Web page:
Written by on Jan 19, 2011. Posted in Production News

Sinking of the Laconia films on location in Cape Town

World War II TV drama The Sinking of the Laconia was filmed entirely in Cape Town. The programme tells the true story of a German U-boat that sank the eponymous vessel off the West African coast in 1942. The U-boat captain decided to defy his subsequent orders and rescue the civilians and POWs who spilled into the sea.

A UK-Germany co-production, the project considered filming the ocean scenes in Malta and using studios in Berlin, but ultimately practicality won the day. Johnathan Young, an Executive Producer, said:

“The Atlantic swell [in South Africa] worked better for the project than the Mediterranean and there were the unappealing practical considerations of splitting the production into two units for Maltese and Berlin shoots. Splitting everything like that would’ve lost us our weather cover too.”

Ocean scenes were filmed in the open water of Granger Bay and in a tidal pool in Strandfontein. Marco S. le Roux, of Two Oceans Production in South Africa, said:

“The use of a tidal pool along the coast gave us the opportunity to do a lot of the stunt and action scenes in a controlled environment without having the costs of filming in a water stage at a studio. For the open seas we used Granger Bay that is relatively sheltered from wind and therefore also protected from strong currents and tides. This bay with easy and close access for launching supply boats provided a save environment while being out at sea.”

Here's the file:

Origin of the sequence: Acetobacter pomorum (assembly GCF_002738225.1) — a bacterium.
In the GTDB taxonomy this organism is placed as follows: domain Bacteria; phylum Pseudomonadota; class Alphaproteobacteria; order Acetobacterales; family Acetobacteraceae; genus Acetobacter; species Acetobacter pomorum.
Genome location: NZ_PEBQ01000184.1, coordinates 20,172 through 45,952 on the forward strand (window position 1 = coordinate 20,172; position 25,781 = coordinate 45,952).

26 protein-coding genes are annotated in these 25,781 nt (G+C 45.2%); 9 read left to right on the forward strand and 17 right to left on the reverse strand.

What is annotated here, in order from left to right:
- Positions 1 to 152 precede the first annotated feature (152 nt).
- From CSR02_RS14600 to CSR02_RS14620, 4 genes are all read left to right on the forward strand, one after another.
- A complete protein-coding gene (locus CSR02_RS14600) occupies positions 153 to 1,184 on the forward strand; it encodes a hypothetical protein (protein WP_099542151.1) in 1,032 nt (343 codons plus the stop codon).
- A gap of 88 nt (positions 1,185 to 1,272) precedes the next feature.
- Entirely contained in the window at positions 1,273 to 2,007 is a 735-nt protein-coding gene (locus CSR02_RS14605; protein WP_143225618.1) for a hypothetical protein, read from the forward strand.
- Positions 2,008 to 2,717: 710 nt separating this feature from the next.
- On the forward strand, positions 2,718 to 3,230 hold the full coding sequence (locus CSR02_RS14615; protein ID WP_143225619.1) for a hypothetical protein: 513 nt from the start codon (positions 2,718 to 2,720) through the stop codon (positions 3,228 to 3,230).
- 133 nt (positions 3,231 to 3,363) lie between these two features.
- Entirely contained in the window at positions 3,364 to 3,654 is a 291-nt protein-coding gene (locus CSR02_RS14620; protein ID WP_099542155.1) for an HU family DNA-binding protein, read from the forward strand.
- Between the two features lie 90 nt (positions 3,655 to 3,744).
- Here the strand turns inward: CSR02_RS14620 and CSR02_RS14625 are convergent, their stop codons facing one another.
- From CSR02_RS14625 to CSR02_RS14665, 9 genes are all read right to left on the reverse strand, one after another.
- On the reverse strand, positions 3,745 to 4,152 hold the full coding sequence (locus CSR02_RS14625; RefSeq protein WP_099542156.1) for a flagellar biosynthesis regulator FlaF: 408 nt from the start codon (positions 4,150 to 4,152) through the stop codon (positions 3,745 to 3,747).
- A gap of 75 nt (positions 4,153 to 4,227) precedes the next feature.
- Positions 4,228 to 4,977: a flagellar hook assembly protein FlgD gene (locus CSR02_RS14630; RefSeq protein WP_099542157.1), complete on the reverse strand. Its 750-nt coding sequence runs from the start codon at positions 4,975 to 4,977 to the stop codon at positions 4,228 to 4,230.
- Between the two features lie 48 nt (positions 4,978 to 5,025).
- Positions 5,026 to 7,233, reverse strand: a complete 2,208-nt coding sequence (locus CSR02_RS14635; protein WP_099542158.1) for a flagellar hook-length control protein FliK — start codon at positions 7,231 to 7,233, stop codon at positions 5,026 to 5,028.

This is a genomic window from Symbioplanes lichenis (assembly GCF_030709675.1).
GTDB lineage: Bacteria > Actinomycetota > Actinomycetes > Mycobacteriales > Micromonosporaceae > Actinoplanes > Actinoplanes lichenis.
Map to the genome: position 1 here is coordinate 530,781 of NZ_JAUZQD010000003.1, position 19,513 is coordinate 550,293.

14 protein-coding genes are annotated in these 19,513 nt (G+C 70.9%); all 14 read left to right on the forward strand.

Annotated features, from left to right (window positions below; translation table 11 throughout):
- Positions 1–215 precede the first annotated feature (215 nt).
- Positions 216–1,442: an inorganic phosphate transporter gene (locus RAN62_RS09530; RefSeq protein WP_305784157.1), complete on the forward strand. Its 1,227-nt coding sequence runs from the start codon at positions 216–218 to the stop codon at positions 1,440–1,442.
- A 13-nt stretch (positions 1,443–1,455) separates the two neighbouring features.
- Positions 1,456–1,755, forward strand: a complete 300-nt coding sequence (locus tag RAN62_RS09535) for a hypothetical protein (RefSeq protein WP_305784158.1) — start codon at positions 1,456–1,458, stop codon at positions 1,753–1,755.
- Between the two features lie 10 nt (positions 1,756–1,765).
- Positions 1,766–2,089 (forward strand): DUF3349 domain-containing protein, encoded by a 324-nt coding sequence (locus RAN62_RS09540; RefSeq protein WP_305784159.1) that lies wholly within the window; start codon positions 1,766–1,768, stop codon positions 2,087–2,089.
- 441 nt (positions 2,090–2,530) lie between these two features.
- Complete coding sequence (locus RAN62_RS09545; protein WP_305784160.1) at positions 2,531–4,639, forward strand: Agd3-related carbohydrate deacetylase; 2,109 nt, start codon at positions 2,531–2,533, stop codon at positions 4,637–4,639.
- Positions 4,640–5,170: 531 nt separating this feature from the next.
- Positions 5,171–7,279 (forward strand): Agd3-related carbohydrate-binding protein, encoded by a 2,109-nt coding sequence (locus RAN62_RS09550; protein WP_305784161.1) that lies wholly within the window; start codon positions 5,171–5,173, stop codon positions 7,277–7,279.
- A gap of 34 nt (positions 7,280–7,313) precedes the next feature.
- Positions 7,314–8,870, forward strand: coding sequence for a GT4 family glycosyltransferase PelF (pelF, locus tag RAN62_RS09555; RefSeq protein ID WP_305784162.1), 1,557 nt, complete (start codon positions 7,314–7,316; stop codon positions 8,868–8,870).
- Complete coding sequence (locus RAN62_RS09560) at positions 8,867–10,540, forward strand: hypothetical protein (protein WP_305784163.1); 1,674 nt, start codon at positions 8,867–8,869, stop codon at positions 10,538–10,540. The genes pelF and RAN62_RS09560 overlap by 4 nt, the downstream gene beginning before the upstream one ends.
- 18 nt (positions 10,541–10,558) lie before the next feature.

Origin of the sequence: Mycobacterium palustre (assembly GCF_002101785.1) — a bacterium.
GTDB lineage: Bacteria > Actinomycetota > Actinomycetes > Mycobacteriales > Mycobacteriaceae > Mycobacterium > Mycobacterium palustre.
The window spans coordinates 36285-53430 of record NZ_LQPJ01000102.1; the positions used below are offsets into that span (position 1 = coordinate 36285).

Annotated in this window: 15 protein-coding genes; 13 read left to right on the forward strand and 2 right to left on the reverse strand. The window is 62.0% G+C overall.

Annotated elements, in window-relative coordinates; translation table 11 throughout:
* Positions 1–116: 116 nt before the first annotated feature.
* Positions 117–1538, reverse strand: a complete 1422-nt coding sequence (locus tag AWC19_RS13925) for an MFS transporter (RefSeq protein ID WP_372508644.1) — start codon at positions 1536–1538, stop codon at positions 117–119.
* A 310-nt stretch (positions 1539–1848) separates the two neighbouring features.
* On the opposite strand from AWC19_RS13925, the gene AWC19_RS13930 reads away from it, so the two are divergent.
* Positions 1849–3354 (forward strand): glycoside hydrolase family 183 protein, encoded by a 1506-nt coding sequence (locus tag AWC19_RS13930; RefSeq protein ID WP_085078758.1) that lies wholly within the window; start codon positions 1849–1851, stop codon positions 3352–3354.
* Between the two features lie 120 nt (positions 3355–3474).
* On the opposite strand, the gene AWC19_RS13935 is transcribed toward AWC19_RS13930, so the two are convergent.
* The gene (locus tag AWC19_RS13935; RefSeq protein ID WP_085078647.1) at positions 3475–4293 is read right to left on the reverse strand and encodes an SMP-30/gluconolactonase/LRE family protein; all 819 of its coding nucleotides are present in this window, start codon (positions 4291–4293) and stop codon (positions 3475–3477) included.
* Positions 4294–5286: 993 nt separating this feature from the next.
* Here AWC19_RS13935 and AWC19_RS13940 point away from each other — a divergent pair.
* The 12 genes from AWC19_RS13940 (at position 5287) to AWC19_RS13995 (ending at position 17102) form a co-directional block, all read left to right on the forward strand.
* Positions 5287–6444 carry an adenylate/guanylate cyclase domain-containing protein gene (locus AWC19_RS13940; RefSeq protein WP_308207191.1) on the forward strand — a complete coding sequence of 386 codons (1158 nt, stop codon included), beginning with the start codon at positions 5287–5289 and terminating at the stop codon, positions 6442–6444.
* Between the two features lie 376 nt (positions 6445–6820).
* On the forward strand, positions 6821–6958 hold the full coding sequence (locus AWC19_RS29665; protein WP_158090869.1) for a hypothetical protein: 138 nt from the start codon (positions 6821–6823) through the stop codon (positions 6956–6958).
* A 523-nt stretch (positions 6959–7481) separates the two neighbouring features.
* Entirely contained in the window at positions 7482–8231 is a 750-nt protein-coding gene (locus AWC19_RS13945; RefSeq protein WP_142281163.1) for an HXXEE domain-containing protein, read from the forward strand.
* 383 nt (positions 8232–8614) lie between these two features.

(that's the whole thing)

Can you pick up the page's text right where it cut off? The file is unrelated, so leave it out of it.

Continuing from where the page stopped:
Two U-boats were built for the shoot. One used for night shooting was made of wood and then a steel version was constructed on a flat float.

It had no engines or steering capabilities so was controlled using a tug boat and underwater towing cables. The decks of the Laconia were built on scaffolding in a car park overlooking the ocean, while the interiors were shot in a nearby warehouse.

Experienced divers monitored weather conditions to make sure it was safe to film on the open ocean on any given day. Le Roux said:

“The logistics of moving a crew, cast and background actors on some days of up to 300 people at sea, supplying food, water, toilet facilities, equipment, wardrobe, make up and so on to such a big group required very precise planning and up to 15 support boats in the water.”

Young concluded: “The South African crews were fantastic. There was only a minimum number of crew from the UK and Germany, so it felt more like a three-nation co-production.”


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